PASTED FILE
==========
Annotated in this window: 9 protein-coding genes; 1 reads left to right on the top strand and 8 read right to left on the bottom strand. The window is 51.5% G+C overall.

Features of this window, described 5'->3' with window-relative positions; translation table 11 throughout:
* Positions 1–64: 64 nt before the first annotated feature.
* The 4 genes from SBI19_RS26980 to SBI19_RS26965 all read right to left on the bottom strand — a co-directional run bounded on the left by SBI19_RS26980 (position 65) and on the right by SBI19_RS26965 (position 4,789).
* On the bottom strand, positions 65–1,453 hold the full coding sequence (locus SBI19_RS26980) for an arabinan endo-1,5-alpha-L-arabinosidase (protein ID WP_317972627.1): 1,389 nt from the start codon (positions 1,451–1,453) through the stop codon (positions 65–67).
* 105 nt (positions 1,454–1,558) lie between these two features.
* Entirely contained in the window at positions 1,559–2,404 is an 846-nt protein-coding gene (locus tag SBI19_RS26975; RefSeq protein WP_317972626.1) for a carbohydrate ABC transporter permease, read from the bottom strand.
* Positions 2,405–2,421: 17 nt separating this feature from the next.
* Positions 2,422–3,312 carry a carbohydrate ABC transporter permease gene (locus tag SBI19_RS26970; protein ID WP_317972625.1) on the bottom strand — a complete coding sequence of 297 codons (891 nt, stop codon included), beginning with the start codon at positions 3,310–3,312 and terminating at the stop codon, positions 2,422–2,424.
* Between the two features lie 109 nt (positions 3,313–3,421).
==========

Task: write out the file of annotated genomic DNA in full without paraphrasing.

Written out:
Annotated in this window: 9 protein-coding genes; 1 reads left to right on the top strand and 8 read right to left on the bottom strand. The window is 51.5% G+C overall.

Features of this window, described 5'->3' with window-relative positions; translation table 11 throughout:
* Positions 1–64: 64 nt before the first annotated feature.
* The 4 genes from SBI19_RS26980 to SBI19_RS26965 all read right to left on the bottom strand — a co-directional run bounded on the left by SBI19_RS26980 (position 65) and on the right by SBI19_RS26965 (position 4,789).
* On the bottom strand, positions 65–1,453 hold the full coding sequence (locus SBI19_RS26980) for an arabinan endo-1,5-alpha-L-arabinosidase (protein ID WP_317972627.1): 1,389 nt from the start codon (positions 1,451–1,453) through the stop codon (positions 65–67).
* 105 nt (positions 1,454–1,558) lie between these two features.
* Entirely contained in the window at positions 1,559–2,404 is an 846-nt protein-coding gene (locus tag SBI19_RS26975; RefSeq protein WP_317972626.1) for a carbohydrate ABC transporter permease, read from the bottom strand.
* Positions 2,405–2,421: 17 nt separating this feature from the next.
* Positions 2,422–3,312 carry a carbohydrate ABC transporter permease gene (locus tag SBI19_RS26970; protein ID WP_317972625.1) on the bottom strand — a complete coding sequence of 297 codons (891 nt, stop codon included), beginning with the start codon at positions 3,310–3,312 and terminating at the stop codon, positions 2,422–2,424.
* Between the two features lie 109 nt (positions 3,313–3,421).